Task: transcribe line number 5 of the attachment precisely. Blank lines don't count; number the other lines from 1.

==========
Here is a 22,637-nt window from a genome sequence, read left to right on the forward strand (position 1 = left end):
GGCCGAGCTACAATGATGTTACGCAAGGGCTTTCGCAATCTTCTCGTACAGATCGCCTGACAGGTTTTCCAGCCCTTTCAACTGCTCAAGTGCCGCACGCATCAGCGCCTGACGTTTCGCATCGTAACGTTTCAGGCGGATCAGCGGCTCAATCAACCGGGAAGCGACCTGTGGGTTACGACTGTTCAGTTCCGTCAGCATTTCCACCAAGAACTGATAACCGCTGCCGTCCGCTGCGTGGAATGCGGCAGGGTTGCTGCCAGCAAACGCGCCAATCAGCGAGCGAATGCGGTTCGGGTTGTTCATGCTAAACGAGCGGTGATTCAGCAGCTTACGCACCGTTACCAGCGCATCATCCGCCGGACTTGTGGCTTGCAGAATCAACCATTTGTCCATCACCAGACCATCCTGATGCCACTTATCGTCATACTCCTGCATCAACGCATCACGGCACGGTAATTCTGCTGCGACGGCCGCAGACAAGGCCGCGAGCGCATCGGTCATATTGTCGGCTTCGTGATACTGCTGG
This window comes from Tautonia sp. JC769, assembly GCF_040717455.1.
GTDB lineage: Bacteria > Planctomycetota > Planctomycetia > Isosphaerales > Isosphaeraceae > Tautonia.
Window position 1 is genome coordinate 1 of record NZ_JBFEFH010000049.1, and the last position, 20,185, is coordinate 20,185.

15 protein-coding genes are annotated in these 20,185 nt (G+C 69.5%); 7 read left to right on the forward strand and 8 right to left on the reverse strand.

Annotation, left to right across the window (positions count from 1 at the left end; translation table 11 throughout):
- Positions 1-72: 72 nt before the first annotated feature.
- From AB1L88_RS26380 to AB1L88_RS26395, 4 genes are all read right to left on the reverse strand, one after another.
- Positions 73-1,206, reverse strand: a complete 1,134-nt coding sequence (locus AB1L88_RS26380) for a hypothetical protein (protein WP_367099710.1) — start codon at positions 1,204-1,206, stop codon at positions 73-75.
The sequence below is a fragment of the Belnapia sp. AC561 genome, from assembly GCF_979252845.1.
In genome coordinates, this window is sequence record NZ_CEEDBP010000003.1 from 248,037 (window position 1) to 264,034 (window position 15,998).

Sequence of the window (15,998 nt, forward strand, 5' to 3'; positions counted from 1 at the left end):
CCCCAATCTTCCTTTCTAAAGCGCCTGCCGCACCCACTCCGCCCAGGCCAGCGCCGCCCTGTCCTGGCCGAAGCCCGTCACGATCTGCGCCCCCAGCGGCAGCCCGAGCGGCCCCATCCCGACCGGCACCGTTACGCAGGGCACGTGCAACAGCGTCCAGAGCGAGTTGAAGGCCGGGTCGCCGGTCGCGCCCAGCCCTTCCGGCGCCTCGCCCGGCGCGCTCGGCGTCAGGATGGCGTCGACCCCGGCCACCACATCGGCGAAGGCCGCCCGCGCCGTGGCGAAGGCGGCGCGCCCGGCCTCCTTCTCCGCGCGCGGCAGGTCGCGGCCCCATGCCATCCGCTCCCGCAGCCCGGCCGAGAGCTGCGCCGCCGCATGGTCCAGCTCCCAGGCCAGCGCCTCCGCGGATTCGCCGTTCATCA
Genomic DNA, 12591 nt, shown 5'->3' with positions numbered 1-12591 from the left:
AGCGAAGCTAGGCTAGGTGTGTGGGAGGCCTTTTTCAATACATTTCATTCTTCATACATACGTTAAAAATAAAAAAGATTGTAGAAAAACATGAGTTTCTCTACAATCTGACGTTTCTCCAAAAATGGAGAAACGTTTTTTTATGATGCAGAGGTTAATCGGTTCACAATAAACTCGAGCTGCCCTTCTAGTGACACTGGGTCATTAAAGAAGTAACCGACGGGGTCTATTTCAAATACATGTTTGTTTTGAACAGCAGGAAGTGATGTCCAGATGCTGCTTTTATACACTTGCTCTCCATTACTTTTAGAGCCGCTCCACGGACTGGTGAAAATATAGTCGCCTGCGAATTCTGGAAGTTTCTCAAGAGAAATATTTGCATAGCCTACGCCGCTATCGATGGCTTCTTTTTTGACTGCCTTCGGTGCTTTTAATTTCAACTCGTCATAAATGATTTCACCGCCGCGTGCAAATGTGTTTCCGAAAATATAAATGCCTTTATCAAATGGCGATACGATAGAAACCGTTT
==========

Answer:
Window position 1 is genome coordinate 1 of record NZ_JBFEFH010000049.1, and the last position, 20,185, is coordinate 20,185.